Archive for the ‘American “decline”’ Category

“Government spending has continued to balloon in recent years”


A piece discusses the Chinese economy, “Since the end of 2013, Chongqing — a city of 33 million people in China’s southwest known for its spicy food and political scandals— has been quietly selling off equity in city-owned companies at a time when state-sector reform, announced to much fanfare by President Xi Jinping three years ago, had otherwise seemed to have stalled amid bureaucratic infighting. In a country that often trials economic reforms at a local or regional level before rolling them out nationwide, that suggests there might be hope for Xi’s reform agenda. Equally as important, Chongqing’s experience also suggests a solution to one of China’s other intractable economic problems: local government debt”.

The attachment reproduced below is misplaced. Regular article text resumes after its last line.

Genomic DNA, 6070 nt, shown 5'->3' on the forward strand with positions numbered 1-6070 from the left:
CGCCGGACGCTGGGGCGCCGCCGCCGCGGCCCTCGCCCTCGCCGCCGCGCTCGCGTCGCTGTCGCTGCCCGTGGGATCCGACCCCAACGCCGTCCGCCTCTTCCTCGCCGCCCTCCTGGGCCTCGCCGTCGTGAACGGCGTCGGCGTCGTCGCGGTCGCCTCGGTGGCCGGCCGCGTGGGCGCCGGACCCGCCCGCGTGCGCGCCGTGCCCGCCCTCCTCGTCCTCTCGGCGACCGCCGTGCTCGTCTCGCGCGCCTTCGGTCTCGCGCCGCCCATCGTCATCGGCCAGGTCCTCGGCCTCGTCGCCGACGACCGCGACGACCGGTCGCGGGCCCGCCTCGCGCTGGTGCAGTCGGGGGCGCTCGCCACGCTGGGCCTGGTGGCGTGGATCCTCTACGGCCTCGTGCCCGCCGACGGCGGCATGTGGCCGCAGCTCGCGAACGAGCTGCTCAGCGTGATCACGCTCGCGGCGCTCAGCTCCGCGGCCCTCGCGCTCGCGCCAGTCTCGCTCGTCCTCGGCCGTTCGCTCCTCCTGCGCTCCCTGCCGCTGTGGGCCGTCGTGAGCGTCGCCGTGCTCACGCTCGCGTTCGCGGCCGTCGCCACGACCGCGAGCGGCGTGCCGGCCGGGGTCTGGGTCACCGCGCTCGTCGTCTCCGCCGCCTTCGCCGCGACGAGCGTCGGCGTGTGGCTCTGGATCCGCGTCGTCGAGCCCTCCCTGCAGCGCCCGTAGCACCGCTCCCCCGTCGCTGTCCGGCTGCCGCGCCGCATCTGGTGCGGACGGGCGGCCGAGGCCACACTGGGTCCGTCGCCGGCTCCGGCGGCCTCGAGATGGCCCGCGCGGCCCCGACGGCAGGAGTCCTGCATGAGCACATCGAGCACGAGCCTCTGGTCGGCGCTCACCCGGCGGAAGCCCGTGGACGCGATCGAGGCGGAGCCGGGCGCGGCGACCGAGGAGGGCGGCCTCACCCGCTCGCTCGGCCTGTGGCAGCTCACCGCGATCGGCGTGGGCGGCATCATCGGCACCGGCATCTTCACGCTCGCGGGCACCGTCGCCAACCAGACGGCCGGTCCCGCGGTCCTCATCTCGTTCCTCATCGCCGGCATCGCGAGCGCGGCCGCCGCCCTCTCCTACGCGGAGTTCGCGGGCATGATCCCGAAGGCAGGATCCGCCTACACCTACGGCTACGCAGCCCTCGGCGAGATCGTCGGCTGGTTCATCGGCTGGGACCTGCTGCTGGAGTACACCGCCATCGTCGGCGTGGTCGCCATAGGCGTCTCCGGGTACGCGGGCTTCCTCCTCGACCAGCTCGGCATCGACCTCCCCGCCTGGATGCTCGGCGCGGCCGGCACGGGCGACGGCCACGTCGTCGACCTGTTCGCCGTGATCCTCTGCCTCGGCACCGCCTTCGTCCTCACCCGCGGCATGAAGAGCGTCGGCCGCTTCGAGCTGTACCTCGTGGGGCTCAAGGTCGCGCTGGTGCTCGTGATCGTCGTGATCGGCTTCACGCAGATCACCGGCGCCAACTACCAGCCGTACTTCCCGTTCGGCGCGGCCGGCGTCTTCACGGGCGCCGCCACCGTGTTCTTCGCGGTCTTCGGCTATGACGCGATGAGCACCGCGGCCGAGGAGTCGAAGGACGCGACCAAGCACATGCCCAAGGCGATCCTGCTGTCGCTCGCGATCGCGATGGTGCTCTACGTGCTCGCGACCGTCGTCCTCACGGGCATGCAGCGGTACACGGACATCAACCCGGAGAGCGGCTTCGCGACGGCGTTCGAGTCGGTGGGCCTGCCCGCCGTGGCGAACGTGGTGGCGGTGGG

It goes on to point out that “China’s state-owned companies are the laggards of the economy. They areabout a third as efficient as private-sector companies — as measured by return on assets — despite being supported with a host of subsidies and other perks. State companies account for only about a quarter of economic output, but they dominate some of the most important industries, like telecommunications and banking. In November 2013, Xi called for what he termed “mixed-ownership” reform that would lift the efficiency and effectiveness of state-owned companies by diluting government holdings. Governments would sell down their shares to other state companies, pension funds, private equity investors, as well as private and foreign companies in the hope that a greater range of shareholders would unleash companies’ entrepreneurial spirits. If anything, however, reform has gone backward. In June, Beijing ruled that the Chinese Communist Party must have a say in all major business decisions taken by state companies. Meanwhile, Beijing seems to be moving in the opposite direction: In December 2015, it mergedtwo of its shipping giants, followed shortly by its two leading train makers, creating even bigger national champions.”